Even though I have not completely read Geoffrey Moore's latest book, Zone to Win: Organizing to Compete in an Age of Disruption, I had to put it down and write a blog post about his brilliant insights. If you are not familiar with Moore's books, he is most famous for taking Roger's Diffusion of Innovations theory and turning it into business strategy. I read Moore's first book, Crossing the Chasm, when I was a Presidential Management Fellow at the Social Security Administration. Although, he was writing about private sector companies, I could see immediate parallels to government management back in the late 90s when the early Internet was revolutionizing how the Federal government operated.
Almost twenty years later, his latest book has also spurred my thinking on improving government management. Moore's Zone Management is simple: companies should divide up their organization's operations into four zones to best deal with disruptive change. The four zones are based on three investment horizons:
Horizon One – Return on investment (ROI) is realized in the first year.
Horizon Two – ROI is realized in two to three years.
Horizon Three – ROI is realized in three to five years.
The reason behind the horizons is to ensure that company is producing revenue today and in the future while containing the potentially damaging effects of disruptive change. A company does this by having four zones:
The Performance Zone – What the company currently does to generate revenue and sustain the company now.
The Productivity Zone – The enabling functions such as IT, HR, and finances that help keep the performance zone running at full efficiency.
The Incubation Zone – Placing small bets on potential disruptive ideas that could propel the company into the next phase of growth.
The Transformation Zone – Scaling up one of the disruptive ideas from the Incubation Zone to be ready to enter the Performance Zone.
As Moore advises, each zone needs to be managed differently with a different set of operational expectations and measures. Overlaid on the zones is a lightweight governance structure that helps guide each zone management system. The key is not to have a uniform method for governing all four zones because that will benefit only one-fourth of the company (for the short term) while mismanaging the other three zones. For example, expecting HR and IT (Productivity Zone) to generate profits like you would expect from the Performance Zone, can greatly diminish the Productivity Zone's ability to support the revenue generation of the Performance Zone. You may have a profitable HR function but if this leads to constant turnover, replacing employees will eat into the Performance Zone's profits.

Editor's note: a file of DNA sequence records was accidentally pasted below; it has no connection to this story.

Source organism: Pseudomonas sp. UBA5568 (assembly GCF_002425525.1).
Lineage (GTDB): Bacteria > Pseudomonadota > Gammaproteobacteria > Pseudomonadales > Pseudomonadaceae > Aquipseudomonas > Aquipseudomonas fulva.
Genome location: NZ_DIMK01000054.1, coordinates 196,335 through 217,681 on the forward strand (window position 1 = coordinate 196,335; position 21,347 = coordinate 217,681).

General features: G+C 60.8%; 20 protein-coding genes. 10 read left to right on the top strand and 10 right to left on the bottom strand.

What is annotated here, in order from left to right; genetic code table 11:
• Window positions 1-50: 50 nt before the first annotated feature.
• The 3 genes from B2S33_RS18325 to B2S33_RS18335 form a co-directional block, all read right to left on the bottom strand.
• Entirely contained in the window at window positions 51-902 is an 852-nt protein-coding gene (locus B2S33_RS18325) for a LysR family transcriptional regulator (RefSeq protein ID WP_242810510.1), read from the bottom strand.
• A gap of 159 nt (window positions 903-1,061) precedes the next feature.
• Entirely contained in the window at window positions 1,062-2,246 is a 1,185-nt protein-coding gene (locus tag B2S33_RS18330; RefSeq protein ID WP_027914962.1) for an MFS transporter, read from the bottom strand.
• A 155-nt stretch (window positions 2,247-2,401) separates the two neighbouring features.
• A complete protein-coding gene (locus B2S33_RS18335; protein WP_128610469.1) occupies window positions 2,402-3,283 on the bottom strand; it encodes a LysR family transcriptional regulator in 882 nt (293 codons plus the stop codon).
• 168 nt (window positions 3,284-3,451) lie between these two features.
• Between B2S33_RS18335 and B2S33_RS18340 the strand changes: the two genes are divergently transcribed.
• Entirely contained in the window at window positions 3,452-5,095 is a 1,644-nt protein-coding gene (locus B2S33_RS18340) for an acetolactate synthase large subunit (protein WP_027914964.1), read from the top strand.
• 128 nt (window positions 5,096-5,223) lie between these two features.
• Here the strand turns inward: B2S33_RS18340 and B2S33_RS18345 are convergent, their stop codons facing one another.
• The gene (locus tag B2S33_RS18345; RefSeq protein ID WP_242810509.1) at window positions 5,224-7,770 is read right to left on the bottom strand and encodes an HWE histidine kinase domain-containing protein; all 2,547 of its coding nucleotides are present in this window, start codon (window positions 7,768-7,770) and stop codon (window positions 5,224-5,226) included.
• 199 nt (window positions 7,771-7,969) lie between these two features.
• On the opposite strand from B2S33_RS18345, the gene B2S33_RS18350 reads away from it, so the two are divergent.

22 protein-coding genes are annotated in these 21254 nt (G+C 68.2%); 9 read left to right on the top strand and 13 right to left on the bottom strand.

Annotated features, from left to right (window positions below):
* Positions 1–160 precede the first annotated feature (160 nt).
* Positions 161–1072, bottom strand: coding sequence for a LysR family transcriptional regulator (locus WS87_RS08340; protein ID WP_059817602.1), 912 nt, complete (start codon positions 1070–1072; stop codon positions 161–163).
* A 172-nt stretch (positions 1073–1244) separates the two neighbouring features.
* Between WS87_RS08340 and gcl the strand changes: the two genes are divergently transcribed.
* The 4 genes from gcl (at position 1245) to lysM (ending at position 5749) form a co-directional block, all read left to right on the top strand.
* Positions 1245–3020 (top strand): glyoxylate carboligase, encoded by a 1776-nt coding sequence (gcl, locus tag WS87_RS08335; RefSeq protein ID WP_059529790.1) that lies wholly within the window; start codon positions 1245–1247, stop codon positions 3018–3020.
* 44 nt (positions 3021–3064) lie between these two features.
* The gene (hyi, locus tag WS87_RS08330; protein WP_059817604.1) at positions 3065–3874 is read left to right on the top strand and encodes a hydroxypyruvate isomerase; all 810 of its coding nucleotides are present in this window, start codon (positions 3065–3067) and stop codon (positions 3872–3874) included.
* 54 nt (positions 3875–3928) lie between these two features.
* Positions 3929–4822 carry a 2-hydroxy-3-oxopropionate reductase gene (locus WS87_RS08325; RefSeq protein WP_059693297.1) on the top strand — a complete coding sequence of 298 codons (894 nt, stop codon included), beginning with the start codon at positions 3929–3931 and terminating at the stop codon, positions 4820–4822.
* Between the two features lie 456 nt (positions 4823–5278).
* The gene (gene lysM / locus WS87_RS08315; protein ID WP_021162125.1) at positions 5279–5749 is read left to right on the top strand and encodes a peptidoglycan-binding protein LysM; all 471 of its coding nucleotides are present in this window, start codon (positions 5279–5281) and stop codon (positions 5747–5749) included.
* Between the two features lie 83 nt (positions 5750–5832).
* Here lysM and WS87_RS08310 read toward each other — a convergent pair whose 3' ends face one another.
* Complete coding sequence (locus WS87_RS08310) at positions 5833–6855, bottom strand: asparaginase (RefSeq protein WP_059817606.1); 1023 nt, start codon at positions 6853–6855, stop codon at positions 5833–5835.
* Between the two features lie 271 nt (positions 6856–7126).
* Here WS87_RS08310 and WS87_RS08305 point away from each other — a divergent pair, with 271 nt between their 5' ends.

How does this relate to government? Well, replace the Performance Zone with the Mission Zone. Then, redefine the Horizons as:
Horizon One – The agency's Mission Fulfillment Success (MFS) is realized in the first year and is at or near 100%.
Horizon Two – MFS is realized in two to three years at or near 100%.
Horizon Three – MFS is realized in three to five years at or near 100%.
Stated this way, the agency is constantly focused on achieving its mission now and in the future. The Productivity Zone is constantly refining supporting functions to support better the Mission Zone. Meanwhile, the agencies are using the Incubation Zone to forecast possible disruptions to the agencies' missions and develop solutions to meet the future challenges. Once an Incubation Zone idea has matured and proves promising, the agencies move the idea to the Transformation Zone to scale up the idea and prepare it to enter the Mission Zone when current Mission Zone activities have outlived their usefulness (the Dead Zone?).
What I especially like about Zone Management is that it may help with the current "Twilight Zone" that many agencies seem to find themselves. Twilight Zones occur when there is a mismatch between the zones because of not fitting the right management style, metrics, and outcomes to the right zone. Twilight Zones can also occur when zones are not cooperating with each other, or one zone tries to dominate the other zones. I've seen this happen when certain functions in the Productivity Zone (IT, HR, or Finance to name a few examples) attempt to dominate the other three zones. Zone Management is not a justification for building silos or protecting turf. Rather, the true value of Zone Management is appreciating how different parts of the organization can support each other while recognizing the unique needs of each zone. Good Zone Management is like managing a sports team; every player has their role but, it is the combined efforts that make the organization succeed.